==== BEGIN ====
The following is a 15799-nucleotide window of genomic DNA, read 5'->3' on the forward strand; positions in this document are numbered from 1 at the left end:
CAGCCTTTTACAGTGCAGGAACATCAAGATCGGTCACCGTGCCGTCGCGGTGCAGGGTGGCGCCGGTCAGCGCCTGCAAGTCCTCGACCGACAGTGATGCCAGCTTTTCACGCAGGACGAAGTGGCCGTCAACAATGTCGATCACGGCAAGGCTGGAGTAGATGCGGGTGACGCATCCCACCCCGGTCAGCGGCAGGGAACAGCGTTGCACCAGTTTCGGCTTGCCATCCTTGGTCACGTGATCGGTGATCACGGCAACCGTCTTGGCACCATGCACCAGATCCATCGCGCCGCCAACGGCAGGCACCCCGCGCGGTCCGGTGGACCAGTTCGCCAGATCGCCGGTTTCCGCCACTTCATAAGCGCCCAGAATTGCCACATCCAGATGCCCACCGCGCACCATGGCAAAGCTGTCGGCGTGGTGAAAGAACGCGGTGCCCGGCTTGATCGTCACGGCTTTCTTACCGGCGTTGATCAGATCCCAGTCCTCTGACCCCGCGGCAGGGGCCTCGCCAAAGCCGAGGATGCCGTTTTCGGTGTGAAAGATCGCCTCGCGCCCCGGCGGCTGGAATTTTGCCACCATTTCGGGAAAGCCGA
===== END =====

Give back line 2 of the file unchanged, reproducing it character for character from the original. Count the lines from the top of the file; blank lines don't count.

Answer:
CAGCCTTTTACAGTGCAGGAACATCAAGATCGGTCACCGTGCCGTCGCGGTGCAGGGTGGCGCCGGTCAGCGCCTGCAAGTCCTCGACCGACAGTGATGCCAGCTTTTCACGCAGGACGAAGTGGCCGTCAACAATGTCGATCACGGCAAGGCTGGAGTAGATGCGGGTGACGCATCCCACCCCGGTCAGCGGCAGGGAACAGCGTTGCACCAGTTTCGGCTTGCCATCCTTGGTCACGTGATCGGTGATCACGGCAACCGTCTTGGCACCATGCACCAGATCCATCGCGCCGCCAACGGCAGGCACCCCGCGCGGTCCGGTGGACCAGTTCGCCAGATCGCCGGTTTCCGCCACTTCATAAGCGCCCAGAATTGCCACATCCAGATGCCCACCGCGCACCATGGCAAAGCTGTCGGCGTGGTGAAAGAACGCGGTGCCCGGCTTGATCGTCACGGCTTTCTTACCGGCGTTGATCAGATCCCAGTCCTCTGACCCCGCGGCAGGGGCCTCGCCAAAGCCGAGGATGCCGTTTTCGGTGTGAAAGATCGCCTCGCGCCCCGGCGGCTGGAATTTTGCCACCATTTCGGGAAAGCCGA